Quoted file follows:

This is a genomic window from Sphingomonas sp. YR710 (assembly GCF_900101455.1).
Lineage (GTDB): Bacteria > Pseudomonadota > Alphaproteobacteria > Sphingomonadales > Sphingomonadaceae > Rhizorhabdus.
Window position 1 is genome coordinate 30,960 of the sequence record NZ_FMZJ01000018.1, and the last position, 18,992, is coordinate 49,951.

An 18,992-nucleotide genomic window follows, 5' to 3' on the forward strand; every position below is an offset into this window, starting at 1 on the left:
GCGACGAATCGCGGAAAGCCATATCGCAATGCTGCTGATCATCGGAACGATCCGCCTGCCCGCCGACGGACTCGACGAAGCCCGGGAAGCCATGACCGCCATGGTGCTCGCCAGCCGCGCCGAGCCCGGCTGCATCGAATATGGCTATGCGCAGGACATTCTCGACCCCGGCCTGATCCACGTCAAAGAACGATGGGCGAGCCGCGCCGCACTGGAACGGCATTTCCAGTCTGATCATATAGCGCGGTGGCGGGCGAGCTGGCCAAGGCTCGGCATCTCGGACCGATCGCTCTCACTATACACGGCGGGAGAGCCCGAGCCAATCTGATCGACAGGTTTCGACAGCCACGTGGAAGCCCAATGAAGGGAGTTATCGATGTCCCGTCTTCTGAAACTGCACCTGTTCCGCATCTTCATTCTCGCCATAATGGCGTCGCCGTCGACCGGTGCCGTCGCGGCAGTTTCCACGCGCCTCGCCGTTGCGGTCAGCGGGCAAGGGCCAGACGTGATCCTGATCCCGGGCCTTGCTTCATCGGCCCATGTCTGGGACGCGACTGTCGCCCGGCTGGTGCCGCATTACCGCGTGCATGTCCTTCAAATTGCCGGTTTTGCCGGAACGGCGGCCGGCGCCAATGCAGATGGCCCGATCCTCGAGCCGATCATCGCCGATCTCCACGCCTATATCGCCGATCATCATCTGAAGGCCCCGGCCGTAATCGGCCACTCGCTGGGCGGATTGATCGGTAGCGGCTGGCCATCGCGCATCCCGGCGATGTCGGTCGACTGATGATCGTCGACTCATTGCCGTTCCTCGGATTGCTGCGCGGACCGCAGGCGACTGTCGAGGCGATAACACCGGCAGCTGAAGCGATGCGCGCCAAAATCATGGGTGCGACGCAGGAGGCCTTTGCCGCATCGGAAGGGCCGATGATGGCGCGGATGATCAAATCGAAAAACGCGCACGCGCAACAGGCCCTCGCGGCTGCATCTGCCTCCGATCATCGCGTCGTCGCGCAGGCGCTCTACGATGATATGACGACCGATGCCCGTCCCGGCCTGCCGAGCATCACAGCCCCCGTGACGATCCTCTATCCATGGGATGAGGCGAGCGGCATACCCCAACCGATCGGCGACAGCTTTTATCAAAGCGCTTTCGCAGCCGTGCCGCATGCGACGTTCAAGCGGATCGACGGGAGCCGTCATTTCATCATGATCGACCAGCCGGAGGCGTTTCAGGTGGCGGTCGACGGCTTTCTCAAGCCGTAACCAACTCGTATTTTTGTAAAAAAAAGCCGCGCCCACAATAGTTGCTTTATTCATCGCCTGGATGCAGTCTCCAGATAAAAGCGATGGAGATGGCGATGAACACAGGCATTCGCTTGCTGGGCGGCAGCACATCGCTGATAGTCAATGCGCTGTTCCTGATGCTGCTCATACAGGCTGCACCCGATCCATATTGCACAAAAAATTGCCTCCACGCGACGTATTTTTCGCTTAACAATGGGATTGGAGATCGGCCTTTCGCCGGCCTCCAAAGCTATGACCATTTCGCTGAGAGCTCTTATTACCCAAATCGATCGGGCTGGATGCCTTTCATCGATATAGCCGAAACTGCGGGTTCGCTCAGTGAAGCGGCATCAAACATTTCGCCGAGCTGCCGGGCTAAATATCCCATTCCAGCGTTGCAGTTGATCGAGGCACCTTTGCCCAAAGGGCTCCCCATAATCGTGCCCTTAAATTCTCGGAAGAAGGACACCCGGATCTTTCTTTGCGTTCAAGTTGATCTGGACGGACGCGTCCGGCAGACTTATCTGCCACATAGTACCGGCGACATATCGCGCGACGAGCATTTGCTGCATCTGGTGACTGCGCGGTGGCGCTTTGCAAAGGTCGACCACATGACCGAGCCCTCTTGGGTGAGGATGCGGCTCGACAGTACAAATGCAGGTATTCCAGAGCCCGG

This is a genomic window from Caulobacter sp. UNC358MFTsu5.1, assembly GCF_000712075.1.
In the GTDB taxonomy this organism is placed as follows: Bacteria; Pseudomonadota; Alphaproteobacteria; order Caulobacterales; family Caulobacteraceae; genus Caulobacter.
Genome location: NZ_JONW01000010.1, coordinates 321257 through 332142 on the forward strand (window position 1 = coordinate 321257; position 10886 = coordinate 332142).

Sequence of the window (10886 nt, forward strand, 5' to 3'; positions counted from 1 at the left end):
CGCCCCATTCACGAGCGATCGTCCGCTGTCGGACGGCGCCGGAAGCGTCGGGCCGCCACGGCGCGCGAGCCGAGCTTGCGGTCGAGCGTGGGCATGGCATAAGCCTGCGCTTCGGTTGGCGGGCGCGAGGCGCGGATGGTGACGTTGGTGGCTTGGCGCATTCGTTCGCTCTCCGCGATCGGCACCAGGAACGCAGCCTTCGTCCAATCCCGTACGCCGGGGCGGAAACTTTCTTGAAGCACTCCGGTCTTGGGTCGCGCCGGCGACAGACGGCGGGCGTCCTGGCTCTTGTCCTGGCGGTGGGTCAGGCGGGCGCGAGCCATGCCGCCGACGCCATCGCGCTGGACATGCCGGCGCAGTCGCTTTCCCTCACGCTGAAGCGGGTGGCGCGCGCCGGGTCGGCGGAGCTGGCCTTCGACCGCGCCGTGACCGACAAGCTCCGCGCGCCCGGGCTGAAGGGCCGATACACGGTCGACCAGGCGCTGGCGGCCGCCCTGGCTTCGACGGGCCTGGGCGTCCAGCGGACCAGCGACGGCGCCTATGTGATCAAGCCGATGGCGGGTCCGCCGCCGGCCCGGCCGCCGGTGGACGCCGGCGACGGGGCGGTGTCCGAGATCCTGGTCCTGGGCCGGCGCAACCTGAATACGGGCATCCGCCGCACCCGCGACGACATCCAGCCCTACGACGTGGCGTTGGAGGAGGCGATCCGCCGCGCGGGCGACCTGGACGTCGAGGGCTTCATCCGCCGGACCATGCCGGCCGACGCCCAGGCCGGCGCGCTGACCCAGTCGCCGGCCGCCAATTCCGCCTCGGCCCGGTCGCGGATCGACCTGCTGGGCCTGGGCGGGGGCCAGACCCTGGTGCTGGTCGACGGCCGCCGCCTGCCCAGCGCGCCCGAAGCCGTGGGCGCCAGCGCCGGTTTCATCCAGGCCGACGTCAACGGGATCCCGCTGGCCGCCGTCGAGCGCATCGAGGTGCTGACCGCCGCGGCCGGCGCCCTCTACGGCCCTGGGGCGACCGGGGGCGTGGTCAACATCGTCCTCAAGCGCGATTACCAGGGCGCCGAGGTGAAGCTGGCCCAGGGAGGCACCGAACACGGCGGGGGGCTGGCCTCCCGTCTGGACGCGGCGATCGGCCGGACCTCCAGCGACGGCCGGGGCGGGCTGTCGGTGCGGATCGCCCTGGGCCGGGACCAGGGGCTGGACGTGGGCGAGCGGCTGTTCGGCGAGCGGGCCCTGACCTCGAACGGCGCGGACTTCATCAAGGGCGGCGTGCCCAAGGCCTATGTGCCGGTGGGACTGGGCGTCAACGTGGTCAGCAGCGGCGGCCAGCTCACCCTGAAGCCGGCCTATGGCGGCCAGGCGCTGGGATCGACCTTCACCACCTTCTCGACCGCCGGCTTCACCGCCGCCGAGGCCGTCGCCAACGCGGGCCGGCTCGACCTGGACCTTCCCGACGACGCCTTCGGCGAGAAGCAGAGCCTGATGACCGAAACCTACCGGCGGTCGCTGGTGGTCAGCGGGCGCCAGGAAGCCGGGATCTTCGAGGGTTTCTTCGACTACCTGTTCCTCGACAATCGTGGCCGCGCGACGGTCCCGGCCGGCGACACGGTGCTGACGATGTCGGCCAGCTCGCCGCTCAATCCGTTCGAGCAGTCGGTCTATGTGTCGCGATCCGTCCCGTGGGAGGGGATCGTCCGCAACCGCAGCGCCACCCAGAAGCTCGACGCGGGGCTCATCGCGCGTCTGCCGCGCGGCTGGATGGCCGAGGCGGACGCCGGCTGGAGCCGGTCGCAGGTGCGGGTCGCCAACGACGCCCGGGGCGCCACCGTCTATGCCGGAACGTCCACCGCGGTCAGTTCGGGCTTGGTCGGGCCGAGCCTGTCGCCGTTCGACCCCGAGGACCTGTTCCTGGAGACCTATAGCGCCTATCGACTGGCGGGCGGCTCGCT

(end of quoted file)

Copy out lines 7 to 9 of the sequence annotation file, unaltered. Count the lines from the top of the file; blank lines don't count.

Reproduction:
In the GTDB taxonomy this organism is placed as follows: Bacteria; Pseudomonadota; Alphaproteobacteria; order Caulobacterales; family Caulobacteraceae; genus Caulobacter.
Genome location: NZ_JONW01000010.1, coordinates 321257 through 332142 on the forward strand (window position 1 = coordinate 321257; position 10886 = coordinate 332142).

Sequence of the window (10886 nt, forward strand, 5' to 3'; positions counted from 1 at the left end):